Fluorescent sensors for the detection of glucosamine and thiaminase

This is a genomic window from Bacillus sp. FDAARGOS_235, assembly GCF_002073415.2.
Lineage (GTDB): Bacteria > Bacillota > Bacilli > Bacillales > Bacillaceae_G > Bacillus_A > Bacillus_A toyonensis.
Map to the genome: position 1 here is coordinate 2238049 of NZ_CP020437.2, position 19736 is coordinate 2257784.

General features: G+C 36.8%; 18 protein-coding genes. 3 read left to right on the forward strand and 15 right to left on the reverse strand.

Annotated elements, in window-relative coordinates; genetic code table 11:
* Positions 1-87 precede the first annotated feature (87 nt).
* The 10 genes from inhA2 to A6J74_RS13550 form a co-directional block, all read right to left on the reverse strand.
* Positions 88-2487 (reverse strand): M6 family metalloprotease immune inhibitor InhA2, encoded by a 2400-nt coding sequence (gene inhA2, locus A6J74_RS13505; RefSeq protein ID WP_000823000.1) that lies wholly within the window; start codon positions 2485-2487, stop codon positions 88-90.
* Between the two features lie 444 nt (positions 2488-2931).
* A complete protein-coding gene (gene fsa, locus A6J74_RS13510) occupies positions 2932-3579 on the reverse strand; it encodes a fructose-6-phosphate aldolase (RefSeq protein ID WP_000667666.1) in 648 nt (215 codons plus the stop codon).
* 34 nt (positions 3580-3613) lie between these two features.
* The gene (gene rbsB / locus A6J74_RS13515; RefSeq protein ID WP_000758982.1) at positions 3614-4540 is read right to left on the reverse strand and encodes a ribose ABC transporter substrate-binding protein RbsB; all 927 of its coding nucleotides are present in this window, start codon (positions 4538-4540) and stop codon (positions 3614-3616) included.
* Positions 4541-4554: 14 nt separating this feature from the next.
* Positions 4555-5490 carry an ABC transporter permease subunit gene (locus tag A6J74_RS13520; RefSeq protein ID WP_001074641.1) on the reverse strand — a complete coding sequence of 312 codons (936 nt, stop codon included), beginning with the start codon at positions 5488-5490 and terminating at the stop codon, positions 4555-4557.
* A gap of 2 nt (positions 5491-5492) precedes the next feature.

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[ACCESS RESTRICTED TO THE UNIVERSITY OF MISSOURI AT AUTHOR'S REQUEST.] Fluorescence chemical sensing is a highly important tool in science and industry with many applications in pharmaceutical screening, cell respiration, biological process control as well as biological isolation. Discussed herein is a brief introduction to bioanalyte detection using novel fluorescent chemical sensors for important biomolecules. First, a new fluorescent chemical sensor for glucosamine is reported. The sensor is based on a boronic acid-containing coumarin aldehyde and shows excellent selectivity for glucosamine by forming a boronic ester with the sugar diol as well as an iminium ion with the amine group of glucosamine. The sensor successfully discriminates glucosamine over other similar biomolecules in terms of both fluorescence intensity and binding affinity. This method provides a new concept for the design and synthesis of very selective turn-on optical sensors for selective detection of multi-functional biomolecules. Second, two new fluorescent molecules have been developed for thiaminase: one used to measure thiaminase activity and the other one used to inactivate this interesting enzyme. The thiaminase sensor was designed based on a PET mechanism. The internal quenching of the fluorophore (6Hex) by the attachment of a pyrimidine group makes it non-emissive. Under the action of thiaminase (representative by bisulfite), the free pyridine is released, which results in an increase in fluorescence. In addition to the thiaminase sensor, a red fluorescent, selective, irreversible inhibitor has also been synthesized. The inactivation of this interesting molecule has been confirmed by both plate assays and fluorescent experiences. Inactivation was found to go to completion if given sufficiently long incubation, and to be irreversible.
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